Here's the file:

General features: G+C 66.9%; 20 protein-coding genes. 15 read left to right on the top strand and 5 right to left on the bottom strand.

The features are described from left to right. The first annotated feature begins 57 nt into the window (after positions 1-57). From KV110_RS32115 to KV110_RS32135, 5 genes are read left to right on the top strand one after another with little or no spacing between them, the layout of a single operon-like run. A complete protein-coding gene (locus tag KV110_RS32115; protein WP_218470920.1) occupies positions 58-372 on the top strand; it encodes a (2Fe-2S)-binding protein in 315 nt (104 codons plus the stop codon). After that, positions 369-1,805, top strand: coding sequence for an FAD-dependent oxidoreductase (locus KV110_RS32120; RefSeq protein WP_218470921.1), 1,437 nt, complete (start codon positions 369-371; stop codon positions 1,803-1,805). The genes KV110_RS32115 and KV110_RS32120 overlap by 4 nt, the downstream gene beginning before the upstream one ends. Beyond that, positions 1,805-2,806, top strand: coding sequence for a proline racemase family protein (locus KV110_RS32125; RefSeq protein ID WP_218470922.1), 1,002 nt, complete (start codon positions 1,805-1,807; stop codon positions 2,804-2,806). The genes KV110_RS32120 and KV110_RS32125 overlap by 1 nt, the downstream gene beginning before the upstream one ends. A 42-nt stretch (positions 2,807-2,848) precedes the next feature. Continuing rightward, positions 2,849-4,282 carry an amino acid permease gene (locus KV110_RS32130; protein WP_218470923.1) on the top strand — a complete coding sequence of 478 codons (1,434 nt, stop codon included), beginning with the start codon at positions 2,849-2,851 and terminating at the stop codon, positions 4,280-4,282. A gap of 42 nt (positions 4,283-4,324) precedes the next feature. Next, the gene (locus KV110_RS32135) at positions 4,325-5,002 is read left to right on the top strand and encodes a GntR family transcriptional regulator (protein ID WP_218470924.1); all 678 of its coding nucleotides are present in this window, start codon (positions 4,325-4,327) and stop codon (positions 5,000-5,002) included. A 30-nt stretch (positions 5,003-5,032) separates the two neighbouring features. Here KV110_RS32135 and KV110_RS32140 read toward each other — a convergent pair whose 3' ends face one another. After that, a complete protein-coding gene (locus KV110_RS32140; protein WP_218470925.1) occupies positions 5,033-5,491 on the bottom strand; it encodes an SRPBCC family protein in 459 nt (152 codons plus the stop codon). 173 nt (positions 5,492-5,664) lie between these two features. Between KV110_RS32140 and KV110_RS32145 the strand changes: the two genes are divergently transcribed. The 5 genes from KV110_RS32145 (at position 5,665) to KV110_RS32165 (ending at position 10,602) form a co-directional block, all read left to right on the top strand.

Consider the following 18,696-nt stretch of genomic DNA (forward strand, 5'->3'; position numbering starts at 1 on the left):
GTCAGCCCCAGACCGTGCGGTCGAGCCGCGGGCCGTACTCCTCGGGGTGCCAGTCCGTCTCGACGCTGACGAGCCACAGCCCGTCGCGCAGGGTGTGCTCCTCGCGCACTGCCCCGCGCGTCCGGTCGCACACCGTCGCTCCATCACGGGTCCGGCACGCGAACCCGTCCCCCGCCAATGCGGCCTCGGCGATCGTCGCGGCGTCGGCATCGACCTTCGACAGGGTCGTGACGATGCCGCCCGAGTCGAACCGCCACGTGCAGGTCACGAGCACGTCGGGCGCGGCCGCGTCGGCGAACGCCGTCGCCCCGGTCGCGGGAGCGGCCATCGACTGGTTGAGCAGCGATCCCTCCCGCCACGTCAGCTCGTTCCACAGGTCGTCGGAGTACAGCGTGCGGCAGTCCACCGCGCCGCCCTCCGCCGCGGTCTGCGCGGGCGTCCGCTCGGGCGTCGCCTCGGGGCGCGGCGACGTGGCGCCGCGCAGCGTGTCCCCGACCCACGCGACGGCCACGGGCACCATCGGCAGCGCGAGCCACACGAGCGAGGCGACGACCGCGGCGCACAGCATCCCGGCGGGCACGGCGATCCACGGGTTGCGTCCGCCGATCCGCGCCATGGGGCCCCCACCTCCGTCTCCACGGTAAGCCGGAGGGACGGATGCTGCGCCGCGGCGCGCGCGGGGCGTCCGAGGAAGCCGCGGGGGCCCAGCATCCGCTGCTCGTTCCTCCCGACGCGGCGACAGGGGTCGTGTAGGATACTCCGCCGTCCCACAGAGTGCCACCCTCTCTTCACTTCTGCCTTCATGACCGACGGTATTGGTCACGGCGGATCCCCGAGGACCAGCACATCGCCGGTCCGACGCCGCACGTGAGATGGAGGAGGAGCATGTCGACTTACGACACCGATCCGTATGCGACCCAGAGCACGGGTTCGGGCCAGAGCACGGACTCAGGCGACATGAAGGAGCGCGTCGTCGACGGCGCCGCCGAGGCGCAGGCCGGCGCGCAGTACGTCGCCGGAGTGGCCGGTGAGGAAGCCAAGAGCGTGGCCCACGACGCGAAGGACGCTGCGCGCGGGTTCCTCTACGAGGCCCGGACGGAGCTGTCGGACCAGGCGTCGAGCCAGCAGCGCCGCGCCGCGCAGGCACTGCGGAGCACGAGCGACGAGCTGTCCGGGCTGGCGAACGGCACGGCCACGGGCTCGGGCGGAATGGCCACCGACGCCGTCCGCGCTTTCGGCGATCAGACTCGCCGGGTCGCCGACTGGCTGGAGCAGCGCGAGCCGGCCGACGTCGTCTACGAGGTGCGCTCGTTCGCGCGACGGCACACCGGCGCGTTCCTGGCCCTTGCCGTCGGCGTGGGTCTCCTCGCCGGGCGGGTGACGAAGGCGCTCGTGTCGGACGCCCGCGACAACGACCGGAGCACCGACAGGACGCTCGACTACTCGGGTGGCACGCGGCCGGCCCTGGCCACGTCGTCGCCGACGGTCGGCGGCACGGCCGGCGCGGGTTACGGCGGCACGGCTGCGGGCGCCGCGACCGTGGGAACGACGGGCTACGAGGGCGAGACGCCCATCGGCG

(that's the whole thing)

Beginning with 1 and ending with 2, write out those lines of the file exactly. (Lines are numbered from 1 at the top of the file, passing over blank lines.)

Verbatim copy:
General features: G+C 66.9%; 20 protein-coding genes. 15 read left to right on the top strand and 5 right to left on the bottom strand.

The features are described from left to right. The first annotated feature begins 57 nt into the window (after positions 1-57). From KV110_RS32115 to KV110_RS32135, 5 genes are read left to right on the top strand one after another with little or no spacing between them, the layout of a single operon-like run. A complete protein-coding gene (locus tag KV110_RS32115; protein WP_218470920.1) occupies positions 58-372 on the top strand; it encodes a (2Fe-2S)-binding protein in 315 nt (104 codons plus the stop codon). After that, positions 369-1,805, top strand: coding sequence for an FAD-dependent oxidoreductase (locus KV110_RS32120; RefSeq protein WP_218470921.1), 1,437 nt, complete (start codon positions 369-371; stop codon positions 1,803-1,805). The genes KV110_RS32115 and KV110_RS32120 overlap by 4 nt, the downstream gene beginning before the upstream one ends. Beyond that, positions 1,805-2,806, top strand: coding sequence for a proline racemase family protein (locus KV110_RS32125; RefSeq protein ID WP_218470922.1), 1,002 nt, complete (start codon positions 1,805-1,807; stop codon positions 2,804-2,806). The genes KV110_RS32120 and KV110_RS32125 overlap by 1 nt, the downstream gene beginning before the upstream one ends. A 42-nt stretch (positions 2,807-2,848) precedes the next feature. Continuing rightward, positions 2,849-4,282 carry an amino acid permease gene (locus KV110_RS32130; protein WP_218470923.1) on the top strand — a complete coding sequence of 478 codons (1,434 nt, stop codon included), beginning with the start codon at positions 2,849-2,851 and terminating at the stop codon, positions 4,280-4,282. A gap of 42 nt (positions 4,283-4,324) precedes the next feature. Next, the gene (locus KV110_RS32135) at positions 4,325-5,002 is read left to right on the top strand and encodes a GntR family transcriptional regulator (protein ID WP_218470924.1); all 678 of its coding nucleotides are present in this window, start codon (positions 4,325-4,327) and stop codon (positions 5,000-5,002) included. A 30-nt stretch (positions 5,003-5,032) separates the two neighbouring features. Here KV110_RS32135 and KV110_RS32140 read toward each other — a convergent pair whose 3' ends face one another. After that, a complete protein-coding gene (locus KV110_RS32140; protein WP_218470925.1) occupies positions 5,033-5,491 on the bottom strand; it encodes an SRPBCC family protein in 459 nt (152 codons plus the stop codon). 173 nt (positions 5,492-5,664) lie between these two features. Between KV110_RS32140 and KV110_RS32145 the strand changes: the two genes are divergently transcribed. The 5 genes from KV110_RS32145 (at position 5,665) to KV110_RS32165 (ending at position 10,602) form a co-directional block, all read left to right on the top strand.